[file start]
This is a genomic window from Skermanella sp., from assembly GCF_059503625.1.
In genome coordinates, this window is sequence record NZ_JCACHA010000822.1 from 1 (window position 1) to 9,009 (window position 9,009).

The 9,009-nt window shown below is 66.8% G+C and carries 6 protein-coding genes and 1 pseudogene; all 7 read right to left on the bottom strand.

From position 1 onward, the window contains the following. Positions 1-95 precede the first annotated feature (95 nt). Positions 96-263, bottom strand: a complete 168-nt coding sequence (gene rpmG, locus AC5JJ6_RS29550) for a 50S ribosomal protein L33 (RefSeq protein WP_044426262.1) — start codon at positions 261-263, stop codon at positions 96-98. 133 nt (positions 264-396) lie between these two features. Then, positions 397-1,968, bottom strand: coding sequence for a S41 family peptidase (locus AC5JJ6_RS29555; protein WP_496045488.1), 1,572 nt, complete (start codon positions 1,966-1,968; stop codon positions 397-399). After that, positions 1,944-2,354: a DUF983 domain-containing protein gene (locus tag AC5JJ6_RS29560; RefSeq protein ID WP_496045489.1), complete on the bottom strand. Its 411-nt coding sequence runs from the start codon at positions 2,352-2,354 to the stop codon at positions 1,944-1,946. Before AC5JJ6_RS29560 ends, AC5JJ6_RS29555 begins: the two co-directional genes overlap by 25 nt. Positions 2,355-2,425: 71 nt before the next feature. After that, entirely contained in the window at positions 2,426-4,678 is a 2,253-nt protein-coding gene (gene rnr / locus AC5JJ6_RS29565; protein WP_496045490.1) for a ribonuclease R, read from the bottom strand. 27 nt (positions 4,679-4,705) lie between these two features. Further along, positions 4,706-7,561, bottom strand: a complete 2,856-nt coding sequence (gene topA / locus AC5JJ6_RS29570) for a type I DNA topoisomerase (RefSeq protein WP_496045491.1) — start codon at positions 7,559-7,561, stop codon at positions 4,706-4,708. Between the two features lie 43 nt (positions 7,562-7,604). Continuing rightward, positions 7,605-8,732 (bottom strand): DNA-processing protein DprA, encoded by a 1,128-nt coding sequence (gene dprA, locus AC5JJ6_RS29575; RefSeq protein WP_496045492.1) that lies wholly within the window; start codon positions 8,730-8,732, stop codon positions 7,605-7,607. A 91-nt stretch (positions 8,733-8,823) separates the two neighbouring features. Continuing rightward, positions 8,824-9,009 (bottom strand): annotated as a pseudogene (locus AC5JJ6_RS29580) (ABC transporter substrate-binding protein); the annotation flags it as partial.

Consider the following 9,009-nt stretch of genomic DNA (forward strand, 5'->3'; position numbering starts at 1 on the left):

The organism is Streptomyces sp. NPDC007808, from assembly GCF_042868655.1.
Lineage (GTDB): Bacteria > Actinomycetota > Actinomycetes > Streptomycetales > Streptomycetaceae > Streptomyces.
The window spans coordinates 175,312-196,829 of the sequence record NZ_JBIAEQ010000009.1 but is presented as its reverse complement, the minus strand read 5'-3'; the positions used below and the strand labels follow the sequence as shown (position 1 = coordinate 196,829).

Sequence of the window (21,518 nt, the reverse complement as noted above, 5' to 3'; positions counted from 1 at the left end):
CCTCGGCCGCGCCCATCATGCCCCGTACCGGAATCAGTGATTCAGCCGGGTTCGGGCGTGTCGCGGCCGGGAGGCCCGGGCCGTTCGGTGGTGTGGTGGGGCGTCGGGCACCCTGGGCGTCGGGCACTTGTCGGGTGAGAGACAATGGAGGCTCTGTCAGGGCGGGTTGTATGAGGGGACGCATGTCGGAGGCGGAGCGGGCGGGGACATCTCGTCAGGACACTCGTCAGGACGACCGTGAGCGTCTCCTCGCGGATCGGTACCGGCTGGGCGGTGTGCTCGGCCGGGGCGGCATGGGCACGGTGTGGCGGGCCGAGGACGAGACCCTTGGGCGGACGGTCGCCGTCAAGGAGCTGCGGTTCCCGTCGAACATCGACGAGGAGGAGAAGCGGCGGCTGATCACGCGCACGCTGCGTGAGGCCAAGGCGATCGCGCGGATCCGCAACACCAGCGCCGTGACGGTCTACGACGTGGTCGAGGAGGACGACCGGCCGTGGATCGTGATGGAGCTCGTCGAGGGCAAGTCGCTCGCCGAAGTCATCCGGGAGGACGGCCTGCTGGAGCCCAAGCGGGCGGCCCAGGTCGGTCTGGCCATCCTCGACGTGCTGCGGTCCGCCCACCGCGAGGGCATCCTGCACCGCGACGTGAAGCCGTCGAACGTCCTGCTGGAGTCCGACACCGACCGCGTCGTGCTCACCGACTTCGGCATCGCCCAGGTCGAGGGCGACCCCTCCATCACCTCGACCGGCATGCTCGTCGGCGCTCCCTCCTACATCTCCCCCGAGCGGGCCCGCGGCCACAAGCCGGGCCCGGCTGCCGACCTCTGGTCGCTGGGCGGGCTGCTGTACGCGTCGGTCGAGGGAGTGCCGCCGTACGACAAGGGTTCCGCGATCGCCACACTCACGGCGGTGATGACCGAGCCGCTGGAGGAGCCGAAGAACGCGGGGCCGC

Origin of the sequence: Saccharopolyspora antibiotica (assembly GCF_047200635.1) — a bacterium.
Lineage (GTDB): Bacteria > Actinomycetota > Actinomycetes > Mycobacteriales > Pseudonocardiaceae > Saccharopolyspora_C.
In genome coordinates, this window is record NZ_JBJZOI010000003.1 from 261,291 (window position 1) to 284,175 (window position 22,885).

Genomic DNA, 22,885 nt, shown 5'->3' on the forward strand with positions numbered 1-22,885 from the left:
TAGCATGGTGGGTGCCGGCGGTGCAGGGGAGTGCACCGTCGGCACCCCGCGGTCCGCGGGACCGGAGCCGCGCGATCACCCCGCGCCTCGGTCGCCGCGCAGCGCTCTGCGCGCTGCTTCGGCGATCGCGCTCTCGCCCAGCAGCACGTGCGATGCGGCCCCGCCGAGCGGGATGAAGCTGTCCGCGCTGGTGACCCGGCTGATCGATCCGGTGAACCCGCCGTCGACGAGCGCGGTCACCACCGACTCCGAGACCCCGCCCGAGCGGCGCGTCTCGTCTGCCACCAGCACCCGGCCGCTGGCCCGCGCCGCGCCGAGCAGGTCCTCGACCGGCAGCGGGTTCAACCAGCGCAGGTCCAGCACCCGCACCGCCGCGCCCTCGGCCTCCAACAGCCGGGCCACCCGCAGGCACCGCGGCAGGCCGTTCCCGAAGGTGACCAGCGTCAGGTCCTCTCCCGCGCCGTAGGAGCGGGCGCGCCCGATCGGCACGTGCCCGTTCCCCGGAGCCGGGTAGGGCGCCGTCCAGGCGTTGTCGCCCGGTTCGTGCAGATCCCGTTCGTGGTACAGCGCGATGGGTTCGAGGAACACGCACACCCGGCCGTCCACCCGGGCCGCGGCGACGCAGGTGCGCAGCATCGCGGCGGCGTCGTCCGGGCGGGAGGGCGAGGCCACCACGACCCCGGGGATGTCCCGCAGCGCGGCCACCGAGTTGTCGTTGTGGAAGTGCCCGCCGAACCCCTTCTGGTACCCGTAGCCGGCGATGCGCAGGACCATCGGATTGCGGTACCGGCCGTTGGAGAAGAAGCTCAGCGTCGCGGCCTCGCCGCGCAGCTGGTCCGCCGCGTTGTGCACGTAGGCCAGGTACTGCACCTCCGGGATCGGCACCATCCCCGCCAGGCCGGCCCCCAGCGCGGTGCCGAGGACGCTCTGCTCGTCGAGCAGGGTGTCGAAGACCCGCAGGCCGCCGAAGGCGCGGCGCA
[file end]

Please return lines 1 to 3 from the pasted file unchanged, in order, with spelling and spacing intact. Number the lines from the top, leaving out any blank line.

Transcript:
This is a genomic window from Skermanella sp., from assembly GCF_059503625.1.
In genome coordinates, this window is sequence record NZ_JCACHA010000822.1 from 1 (window position 1) to 9,009 (window position 9,009).

The 9,009-nt window shown below is 66.8% G+C and carries 6 protein-coding genes and 1 pseudogene; all 7 read right to left on the bottom strand.